Trinh-Duc's flair burns bright in the city of lights

France 34 Scotland 21: French No 10 leads ominous display as Scotland's big plans and bigger pack are plastered in Paris
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The Dalhousie Pipe Band were granted the freedom of Montmartre yesterday morning, the gendarmerie escorting the kilted troupe from the shadow of the Sacre Coeur and down Rue Lepic, past the bemused patrons sipping espresso outside the Café des Deux Moulins, in which Audrey Tatou did her waitressing in Amélie. It was different for the band of Scots on the pitch in the French national stadium on the north side of town last night.

Andy Robinson's men might have arrived with five wins out of six, including a November success against South Africa, but when it came to the Six Nations they were unable to make more than token headway. True, the Scots did cross the opposition whitewash on three occasions, but they were chasing the game from the fourth minute and were no match for the champions in substance or in style.

The French may have crumbled to a 59-16 defeat against Australia here three months ago but last night Marc Lièvremont's side were never in any serious danger. They had Scotland's heavy pack rolling backwards for most of the evening, forcing a penalty try, and they scored four tries, one of them conjured up with a magical party-piece from the Montpellier fly-half François Trinh-Duc.

"We need to have a ruthless edge and for France to score four tries from our turnovers was not good enough," Robinson said. "France dominated us at the scrum and their counterattacking was very fast and very skilful."

The first costly turnover came in the fourth minute, the inside-centre Nick De Luca losing possession on halfway and allowing Thierry Dusautoir to snaffle the ball and feed Aurélien Rougerie, whose kick into the left corner was an invitation for Maxime Médard. The Toulouse wing dotted down; Morgan Parra converted.

It hardly helped that the Scottish pack were sent scuttling backwards at the first scrum – or that Trinh-Duc landed a drop-goal in the 10th minute. Still, after Yoann Huget sparked a threatening attack up the right, Richie Gray came to his side's rescue with a vital tackle on Rougerie. In doing so, the 6ft 8in Glasgow lock succeededin turning the tide, temporarily.

The Scottish pack managed to get on a roll down the right and after Rory Lawson had been stopped just short Alastair Kellock barged over from a ruck. It was the Scotland captain's first try for his country. Dan Parks' conversion made it 10-7 but Scotland were soon back in trouble.

The ubiquitous Gray salvaged his team again, this time with a monster hit on Huget, but there was no holding the French scrum when they got rolling in the right corner. After four re-sets, Wayne Barnes had little option but to award a penalty try. Parra's conversion made it 17-7 with 29 minutes on the clock.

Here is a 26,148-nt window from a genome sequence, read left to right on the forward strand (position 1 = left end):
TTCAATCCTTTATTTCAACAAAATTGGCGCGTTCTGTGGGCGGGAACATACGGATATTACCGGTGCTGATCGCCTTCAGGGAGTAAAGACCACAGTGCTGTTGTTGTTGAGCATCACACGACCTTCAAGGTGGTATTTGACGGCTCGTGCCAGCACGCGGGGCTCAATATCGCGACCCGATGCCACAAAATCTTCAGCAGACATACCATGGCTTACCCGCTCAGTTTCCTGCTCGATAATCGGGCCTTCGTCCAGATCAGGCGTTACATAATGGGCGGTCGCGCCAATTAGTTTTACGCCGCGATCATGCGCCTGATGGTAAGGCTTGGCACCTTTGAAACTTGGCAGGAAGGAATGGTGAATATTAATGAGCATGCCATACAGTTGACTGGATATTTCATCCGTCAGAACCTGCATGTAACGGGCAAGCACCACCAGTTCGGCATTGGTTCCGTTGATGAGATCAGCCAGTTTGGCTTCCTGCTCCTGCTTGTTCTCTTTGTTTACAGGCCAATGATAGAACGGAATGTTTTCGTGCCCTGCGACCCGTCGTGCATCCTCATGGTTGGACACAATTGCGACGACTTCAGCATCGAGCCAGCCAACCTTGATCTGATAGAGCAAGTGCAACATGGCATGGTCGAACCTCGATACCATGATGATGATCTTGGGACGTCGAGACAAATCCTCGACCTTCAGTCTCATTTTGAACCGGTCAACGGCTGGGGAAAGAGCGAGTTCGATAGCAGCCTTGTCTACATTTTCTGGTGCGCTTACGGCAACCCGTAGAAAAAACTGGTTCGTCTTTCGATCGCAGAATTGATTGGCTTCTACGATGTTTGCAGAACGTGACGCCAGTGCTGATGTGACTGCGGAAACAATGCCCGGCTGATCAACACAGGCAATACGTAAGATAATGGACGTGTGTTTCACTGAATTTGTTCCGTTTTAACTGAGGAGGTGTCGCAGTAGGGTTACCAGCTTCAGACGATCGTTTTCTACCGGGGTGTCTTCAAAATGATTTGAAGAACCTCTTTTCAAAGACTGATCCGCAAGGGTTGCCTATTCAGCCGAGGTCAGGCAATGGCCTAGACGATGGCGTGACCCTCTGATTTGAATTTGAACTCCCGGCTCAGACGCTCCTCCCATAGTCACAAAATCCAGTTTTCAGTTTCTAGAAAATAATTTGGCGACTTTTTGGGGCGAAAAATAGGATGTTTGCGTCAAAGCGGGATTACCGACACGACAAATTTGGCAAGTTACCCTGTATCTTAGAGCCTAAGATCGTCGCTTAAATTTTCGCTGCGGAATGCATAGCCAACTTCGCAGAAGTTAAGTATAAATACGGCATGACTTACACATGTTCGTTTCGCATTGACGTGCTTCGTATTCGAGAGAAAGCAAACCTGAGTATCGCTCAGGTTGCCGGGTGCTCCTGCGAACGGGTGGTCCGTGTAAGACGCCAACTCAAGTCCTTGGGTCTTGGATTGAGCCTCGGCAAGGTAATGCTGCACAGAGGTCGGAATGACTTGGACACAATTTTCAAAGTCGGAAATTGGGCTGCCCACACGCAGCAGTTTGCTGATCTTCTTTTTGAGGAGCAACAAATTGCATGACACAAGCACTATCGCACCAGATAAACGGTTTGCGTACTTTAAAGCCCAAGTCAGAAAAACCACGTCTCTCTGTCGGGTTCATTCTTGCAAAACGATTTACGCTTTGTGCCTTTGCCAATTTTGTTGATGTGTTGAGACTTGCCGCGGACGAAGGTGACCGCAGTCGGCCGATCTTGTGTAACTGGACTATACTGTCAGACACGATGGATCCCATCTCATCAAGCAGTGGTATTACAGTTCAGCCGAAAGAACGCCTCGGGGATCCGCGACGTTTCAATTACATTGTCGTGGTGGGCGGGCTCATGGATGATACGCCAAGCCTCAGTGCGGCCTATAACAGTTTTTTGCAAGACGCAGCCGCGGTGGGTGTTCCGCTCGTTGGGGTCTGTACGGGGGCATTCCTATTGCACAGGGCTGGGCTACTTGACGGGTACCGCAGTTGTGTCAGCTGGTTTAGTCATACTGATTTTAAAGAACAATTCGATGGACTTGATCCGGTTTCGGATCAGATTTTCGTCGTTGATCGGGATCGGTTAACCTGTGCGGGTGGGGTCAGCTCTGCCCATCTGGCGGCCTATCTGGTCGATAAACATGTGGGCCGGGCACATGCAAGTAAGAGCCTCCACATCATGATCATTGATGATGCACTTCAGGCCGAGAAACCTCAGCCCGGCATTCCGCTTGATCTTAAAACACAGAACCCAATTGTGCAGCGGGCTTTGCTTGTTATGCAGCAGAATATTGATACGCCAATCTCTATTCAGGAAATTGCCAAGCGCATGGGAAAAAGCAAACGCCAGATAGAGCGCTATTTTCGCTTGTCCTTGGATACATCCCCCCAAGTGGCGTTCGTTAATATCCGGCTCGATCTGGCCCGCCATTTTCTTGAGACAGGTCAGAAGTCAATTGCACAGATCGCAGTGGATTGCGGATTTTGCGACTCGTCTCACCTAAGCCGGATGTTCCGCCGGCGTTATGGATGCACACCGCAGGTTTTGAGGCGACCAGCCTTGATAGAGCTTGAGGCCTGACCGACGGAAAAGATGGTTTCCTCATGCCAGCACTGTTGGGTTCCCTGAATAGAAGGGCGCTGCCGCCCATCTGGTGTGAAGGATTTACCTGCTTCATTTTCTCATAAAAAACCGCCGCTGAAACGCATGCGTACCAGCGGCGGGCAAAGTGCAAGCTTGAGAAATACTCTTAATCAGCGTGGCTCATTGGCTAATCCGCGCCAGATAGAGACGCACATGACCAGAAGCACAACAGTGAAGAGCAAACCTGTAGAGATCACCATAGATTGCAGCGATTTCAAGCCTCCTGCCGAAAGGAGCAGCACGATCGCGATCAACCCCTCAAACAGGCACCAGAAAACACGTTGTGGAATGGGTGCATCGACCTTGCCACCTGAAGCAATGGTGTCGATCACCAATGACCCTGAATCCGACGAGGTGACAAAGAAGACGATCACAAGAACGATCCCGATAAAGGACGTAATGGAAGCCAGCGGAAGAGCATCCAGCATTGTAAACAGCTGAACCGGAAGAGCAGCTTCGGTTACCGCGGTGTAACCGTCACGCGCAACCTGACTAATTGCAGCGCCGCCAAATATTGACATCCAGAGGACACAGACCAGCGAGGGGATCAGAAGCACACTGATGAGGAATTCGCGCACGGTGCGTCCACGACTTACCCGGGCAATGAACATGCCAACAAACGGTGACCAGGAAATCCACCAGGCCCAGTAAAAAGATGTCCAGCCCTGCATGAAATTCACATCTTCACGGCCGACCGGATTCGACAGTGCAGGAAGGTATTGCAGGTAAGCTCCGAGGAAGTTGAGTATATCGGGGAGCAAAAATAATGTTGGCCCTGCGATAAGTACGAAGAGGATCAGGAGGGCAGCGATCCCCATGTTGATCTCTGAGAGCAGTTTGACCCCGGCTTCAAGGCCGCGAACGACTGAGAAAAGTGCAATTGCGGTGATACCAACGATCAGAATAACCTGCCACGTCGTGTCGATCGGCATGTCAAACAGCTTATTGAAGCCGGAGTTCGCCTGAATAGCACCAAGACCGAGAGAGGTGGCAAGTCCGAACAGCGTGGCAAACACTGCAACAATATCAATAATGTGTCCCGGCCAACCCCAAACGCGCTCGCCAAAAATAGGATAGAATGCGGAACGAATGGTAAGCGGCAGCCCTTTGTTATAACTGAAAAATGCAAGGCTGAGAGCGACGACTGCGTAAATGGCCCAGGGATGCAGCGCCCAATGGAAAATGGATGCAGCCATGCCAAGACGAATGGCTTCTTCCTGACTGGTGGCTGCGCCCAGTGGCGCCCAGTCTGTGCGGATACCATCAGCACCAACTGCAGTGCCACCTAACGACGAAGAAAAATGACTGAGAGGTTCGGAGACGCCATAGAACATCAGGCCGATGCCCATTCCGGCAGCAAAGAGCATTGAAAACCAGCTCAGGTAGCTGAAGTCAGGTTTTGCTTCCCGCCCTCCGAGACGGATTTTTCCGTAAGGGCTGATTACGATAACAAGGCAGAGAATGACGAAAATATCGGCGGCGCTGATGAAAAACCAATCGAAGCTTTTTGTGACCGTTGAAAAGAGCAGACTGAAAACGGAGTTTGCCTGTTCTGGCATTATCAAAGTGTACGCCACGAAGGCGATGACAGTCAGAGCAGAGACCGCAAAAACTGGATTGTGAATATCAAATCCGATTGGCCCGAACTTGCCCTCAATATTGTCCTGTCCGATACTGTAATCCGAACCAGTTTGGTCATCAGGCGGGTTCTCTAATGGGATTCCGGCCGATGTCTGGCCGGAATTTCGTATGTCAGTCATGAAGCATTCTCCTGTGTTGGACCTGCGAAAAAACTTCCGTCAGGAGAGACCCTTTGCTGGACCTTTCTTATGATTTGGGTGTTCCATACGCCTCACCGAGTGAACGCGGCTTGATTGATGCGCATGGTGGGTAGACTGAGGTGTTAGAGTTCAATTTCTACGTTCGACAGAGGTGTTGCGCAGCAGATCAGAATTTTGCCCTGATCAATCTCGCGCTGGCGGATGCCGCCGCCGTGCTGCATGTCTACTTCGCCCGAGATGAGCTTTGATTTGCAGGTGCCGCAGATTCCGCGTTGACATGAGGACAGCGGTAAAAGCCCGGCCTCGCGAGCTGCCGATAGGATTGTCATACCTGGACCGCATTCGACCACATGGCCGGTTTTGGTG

There the scores stayed until the 55th minute, when France uncorked their cracker of a third try. Trinh-Duc summoned it from the bottle with an outrageous pass through his legs to Imanol Harinordoquy. It was true Harlem Globetrotter stuff and it was followed by a long-range scoring run by the big Basque No 8.

Harinordoquy's reward was to make way for Sébastien Chabal, after Dimitri Yachvili – a replacement for Parra at scrum-half – had converted. With 25 minutes remaining it looked bleak for the Scots but on the hour they hit back. From a tapped penalty that took the French by surprise, the No 8, Kelly Brown, charged over on the right.

Again, the relief was temporary. With 10 minutes to go, Médard went on a jinking run on the left before combining with Yachvili and Clément Poitrenaud to send Damien Traille in under the posts. It was a rapier thrust and it left Scotland fighting for scraps of consolation. In the dying minutes, Sean Lamont took a feed from Joe Ansbro and took a scoring line from 20 metres out. It ended a four-year international try drought for the big Scarlets wing.

Sadly for Scotland, it is 12 years and counting since they last won in Paris. There was never any real chance last night that they would be partying like it was 1999.

France D Traille (Biarritz); Y Huget (Bayonne), A Rougerie (Clermont Auvergne), M Mermoz (Perpignan), M Médard (Toulouse); F Trinh-Duc (Montpellier), M Parra (Clermont); T Domingo (Clermont), W Servat (Toulouse), N Mas (Perpignan), J Pierre (Clermont), L Nallet (Racing Métro), T Dusautoir (capt; Toulouse), I Harinordquy (Biarritz), J Bonnaire (Clermont). Replacements C Poitrenaud (Toulouse) for Mermoz, 44; D Yachvili (Biarritz) for Parra, 52; L Ducalcon (Castres) for Mas, 52; G Guirado (Perpignan) for Servat, 57; J Thion (Biarritz) for Nallet, 62; Mas for Domingo, 69; V Clerc (Toulouse) for Médard, 73.

Scotland H Southwell (Stade Français); N Walker (Ospreys), J Ansbro (Northampton), N De Luca (Edinburgh), M Evans (Glasgow); D Parks (Cardiff Blues), R Lawson (Gloucester); A Jacobsen (Edinburgh), R Ford (Edinburgh), E Murray (Newcastle), R Gray (Glasgow), A Kellock (capt; both Glasgow), N Hines (Leinster), K Brown (Saracens), J Barclay (Glasgow). Replacements M Blair (Edinburgh) for Lawson, 40; R Vernon (Glasgow) for Hines, 56; R Rennie (Edinburgh) for Barclay, 61; R Jackson (Glasgow) for Parks, 69; M Low (Edinburgh) for Murray, 70; D Hall (Glasgow) for Ford, 73

Referee W Barnes (England).

Attendance 78,000.


Tries: Médard, Penalty, Harinordoquy, Traille

Cons: Parra 2, Yachvili 2

DG: Trinh-Duc

Pen: Yachvili


Tries: Kellock, Brown, Lamont

Cons: Parks 2, Jackson